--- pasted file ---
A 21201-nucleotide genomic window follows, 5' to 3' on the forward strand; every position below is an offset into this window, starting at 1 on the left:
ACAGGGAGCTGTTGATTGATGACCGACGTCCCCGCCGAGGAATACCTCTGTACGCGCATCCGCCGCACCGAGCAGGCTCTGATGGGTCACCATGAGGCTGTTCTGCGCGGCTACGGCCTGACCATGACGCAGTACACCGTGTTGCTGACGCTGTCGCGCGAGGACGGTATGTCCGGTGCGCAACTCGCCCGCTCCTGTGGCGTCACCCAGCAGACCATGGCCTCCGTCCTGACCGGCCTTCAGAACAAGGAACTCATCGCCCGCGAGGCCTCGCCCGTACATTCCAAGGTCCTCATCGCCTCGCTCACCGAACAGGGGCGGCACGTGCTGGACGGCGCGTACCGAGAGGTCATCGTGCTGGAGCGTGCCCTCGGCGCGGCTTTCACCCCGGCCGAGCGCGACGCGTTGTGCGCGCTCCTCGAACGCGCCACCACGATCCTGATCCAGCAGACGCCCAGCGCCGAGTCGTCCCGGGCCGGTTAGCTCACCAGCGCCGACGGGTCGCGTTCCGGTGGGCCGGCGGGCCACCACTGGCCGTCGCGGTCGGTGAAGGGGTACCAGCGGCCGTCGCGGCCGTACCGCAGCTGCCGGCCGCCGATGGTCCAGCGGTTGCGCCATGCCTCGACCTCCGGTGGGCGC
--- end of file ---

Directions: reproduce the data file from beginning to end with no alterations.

A 21201-nucleotide genomic window follows, 5' to 3' on the forward strand; every position below is an offset into this window, starting at 1 on the left:
ACAGGGAGCTGTTGATTGATGACCGACGTCCCCGCCGAGGAATACCTCTGTACGCGCATCCGCCGCACCGAGCAGGCTCTGATGGGTCACCATGAGGCTGTTCTGCGCGGCTACGGCCTGACCATGACGCAGTACACCGTGTTGCTGACGCTGTCGCGCGAGGACGGTATGTCCGGTGCGCAACTCGCCCGCTCCTGTGGCGTCACCCAGCAGACCATGGCCTCCGTCCTGACCGGCCTTCAGAACAAGGAACTCATCGCCCGCGAGGCCTCGCCCGTACATTCCAAGGTCCTCATCGCCTCGCTCACCGAACAGGGGCGGCACGTGCTGGACGGCGCGTACCGAGAGGTCATCGTGCTGGAGCGTGCCCTCGGCGCGGCTTTCACCCCGGCCGAGCGCGACGCGTTGTGCGCGCTCCTCGAACGCGCCACCACGATCCTGATCCAGCAGACGCCCAGCGCCGAGTCGTCCCGGGCCGGTTAGCTCACCAGCGCCGACGGGTCGCGTTCCGGTGGGCCGGCGGGCCACCACTGGCCGTCGCGGTCGGTGAAGGGGTACCAGCGGCCGTCGCGGCCGTACCGCAGCTGCCGGCCGCCGATGGTCCAGCGGTTGCGCCATGCCTCGACCTCCGGTGGGCGC